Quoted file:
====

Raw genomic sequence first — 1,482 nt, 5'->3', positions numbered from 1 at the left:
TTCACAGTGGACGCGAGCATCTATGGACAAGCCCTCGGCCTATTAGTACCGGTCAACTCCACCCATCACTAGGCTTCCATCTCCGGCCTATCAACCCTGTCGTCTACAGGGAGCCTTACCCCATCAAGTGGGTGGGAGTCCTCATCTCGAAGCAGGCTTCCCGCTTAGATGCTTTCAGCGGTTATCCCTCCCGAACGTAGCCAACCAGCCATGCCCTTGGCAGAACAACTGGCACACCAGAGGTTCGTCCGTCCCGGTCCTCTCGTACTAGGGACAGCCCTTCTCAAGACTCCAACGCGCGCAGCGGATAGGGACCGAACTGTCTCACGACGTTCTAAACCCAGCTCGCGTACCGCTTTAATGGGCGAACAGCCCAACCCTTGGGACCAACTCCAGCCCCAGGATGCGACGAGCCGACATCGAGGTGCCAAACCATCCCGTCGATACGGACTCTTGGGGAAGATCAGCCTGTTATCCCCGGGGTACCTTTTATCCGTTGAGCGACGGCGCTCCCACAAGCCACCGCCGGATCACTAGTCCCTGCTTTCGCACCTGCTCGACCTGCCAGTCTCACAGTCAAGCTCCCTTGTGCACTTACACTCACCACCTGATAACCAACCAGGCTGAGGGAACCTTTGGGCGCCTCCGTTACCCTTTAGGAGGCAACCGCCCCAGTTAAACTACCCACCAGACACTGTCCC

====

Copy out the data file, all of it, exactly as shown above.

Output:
Raw genomic sequence first — 1,482 nt, 5'->3', positions numbered from 1 at the left:
TTCACAGTGGACGCGAGCATCTATGGACAAGCCCTCGGCCTATTAGTACCGGTCAACTCCACCCATCACTAGGCTTCCATCTCCGGCCTATCAACCCTGTCGTCTACAGGGAGCCTTACCCCATCAAGTGGGTGGGAGTCCTCATCTCGAAGCAGGCTTCCCGCTTAGATGCTTTCAGCGGTTATCCCTCCCGAACGTAGCCAACCAGCCATGCCCTTGGCAGAACAACTGGCACACCAGAGGTTCGTCCGTCCCGGTCCTCTCGTACTAGGGACAGCCCTTCTCAAGACTCCAACGCGCGCAGCGGATAGGGACCGAACTGTCTCACGACGTTCTAAACCCAGCTCGCGTACCGCTTTAATGGGCGAACAGCCCAACCCTTGGGACCAACTCCAGCCCCAGGATGCGACGAGCCGACATCGAGGTGCCAAACCATCCCGTCGATACGGACTCTTGGGGAAGATCAGCCTGTTATCCCCGGGGTACCTTTTATCCGTTGAGCGACGGCGCTCCCACAAGCCACCGCCGGATCACTAGTCCCTGCTTTCGCACCTGCTCGACCTGCCAGTCTCACAGTCAAGCTCCCTTGTGCACTTACACTCACCACCTGATAACCAACCAGGCTGAGGGAACCTTTGGGCGCCTCCGTTACCCTTTAGGAGGCAACCGCCCCAGTTAAACTACCCACCAGACACTGTCCC